The Alpine region in Central Europe and its populations in principle face the same types of threats to their health due to climate change as those in other parts of the world. But special geographical and climatic aspects of that region warrant closer and special examination of the connections between health and climate change in the Alps. These include small-scale variation, in some instances steep mountain slopes, and, above all, a larger-than-average increase in near-surface temperatures. To that end, there are main pathways between climate change and health: “Direct effects” describe rather short-term health effects of extreme weather events. Such events have occurred in the past, and therefore ample epidemiological evidence is available for the assessment of their impact. With climate change, such extreme events are predicted to change in frequency and intensity. “Indirect effects” refer to a more complex pathway where long-term changes of various natural and anthropogenic systems in reaction or adaptation to climate change exert adverse or sometimes also beneficial impacts on health. Such systems include ecosystems in which, for example, the prevalence of disease vectors or the allergenicity of pollen will change. But agriculture and forestry or the built environment are also affected by climate change and in turn affect the health of people. “Distant effects” are also rather indirect in nature. But in this pathway, changes due to climate change in other parts of the world affect the health in the Alpine region. Increasing migration into the Alpine region and changing migration patterns are important examples of this pathway. In some instances, most importantly regarding mental health, there is still a need for more studies focusing on the Alpine environments. But apart from these especially understudied topics, as the climate crisis evolves, there is generally a need for continuous research on the health effects of climate change and the potential of health promotion to create co-benefits.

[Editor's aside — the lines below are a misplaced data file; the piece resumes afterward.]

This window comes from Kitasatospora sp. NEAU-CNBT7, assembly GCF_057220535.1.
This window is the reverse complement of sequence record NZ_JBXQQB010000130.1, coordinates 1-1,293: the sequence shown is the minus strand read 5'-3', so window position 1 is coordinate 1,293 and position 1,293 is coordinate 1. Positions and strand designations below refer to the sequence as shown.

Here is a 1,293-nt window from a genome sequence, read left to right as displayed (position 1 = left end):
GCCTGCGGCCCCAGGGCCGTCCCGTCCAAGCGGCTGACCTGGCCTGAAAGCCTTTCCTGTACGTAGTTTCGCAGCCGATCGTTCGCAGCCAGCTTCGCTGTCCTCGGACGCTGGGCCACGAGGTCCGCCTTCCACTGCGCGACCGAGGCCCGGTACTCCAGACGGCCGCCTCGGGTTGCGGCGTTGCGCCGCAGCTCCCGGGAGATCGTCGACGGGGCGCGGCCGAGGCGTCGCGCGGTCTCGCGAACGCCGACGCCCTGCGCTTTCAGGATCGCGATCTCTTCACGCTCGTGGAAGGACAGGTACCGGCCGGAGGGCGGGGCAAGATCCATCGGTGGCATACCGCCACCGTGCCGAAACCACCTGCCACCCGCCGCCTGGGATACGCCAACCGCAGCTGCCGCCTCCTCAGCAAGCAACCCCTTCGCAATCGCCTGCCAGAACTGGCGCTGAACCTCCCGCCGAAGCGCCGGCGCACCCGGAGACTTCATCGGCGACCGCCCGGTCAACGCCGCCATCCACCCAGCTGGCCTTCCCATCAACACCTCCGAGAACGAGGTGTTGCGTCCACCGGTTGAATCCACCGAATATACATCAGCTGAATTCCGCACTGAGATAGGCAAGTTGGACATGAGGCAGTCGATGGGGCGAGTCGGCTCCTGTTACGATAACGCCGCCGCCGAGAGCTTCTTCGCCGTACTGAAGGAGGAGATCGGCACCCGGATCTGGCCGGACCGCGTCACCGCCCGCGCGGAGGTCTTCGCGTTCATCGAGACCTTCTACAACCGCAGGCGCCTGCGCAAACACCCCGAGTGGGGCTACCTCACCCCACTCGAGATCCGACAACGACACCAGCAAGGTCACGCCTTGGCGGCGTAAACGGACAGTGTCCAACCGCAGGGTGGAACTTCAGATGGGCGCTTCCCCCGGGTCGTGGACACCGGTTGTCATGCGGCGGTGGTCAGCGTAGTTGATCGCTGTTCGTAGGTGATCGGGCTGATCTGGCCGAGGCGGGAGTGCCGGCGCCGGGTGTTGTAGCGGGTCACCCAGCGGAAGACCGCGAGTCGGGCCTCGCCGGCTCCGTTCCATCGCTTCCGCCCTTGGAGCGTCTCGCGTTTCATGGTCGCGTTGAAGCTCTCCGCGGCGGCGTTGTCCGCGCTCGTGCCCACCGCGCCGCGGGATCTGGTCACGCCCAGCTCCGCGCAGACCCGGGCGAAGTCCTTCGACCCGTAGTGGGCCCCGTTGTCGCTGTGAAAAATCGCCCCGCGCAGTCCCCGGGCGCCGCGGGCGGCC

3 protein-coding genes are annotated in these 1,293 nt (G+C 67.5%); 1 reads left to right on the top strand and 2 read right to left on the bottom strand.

Article

Meteorology, Climate, and Health in the United States  

Elaine LaFay

Unraveling the connections between meteorology, climate, and health—all broadly defined—is an endeavor that cuts across an astonishing array of times, places, and peoples. How societies pursue and interpret these connections is deeply tied to sociocultural, environmental, and political context. In the United States, meteorological beliefs rested on shared assumptions rooted in ancient traditions that linked prevailing environmental and climatic conditions with human health. By the 17th century, the steadfast collection of meteorological phenomena in weather journals was tethered to medical knowledge as well as the pursuit of agricultural, business, and shipping ventures. Environmental conditions were routinely theorized as causes for epidemics and individual sickness (or cure). As meteorology changed from a practice of data collection to a science over the 18th and 19th centuries, its medical arm branched into the interlocking fields of medical meteorology, medical climatology, and medical topography. However, even with the rise of new meteorological technologies and methods, older ways of knowing the weather persisted alongside formal medical theories of health and place, and tacit, embodied knowledge was never fully supplanted by instrumental data collection. The science of meteorology also grew into being as a tool of empire. Imperial states established networks of meteorological stations to collect weather data to further colonial ambitions and foster politically charged geographic imaginaries of colonized places and peoples. But theorizing the relationship between climate and health was not restricted to white men of science. Black intellectuals and subaltern peoples held radically different cosmologies of climate and challenged prevailing essentialist theories of climate and health throughout the 19th and 20th centuries. In the 20th century, scientists situated changing climates as a key dimension for disease patterns and demographic transition more broadly. As historians make use of the increasingly sophisticated methods of historical climatology, past climate reconstruction has sparked new questions on how environmental conditions have both enabled and constrained human action during climate—and political, infrastructural—disasters. New interdisciplinary approaches to the climate crisis have further offered ways to bridge the disconnect between climate science and medical practice that emerged during the 20th century.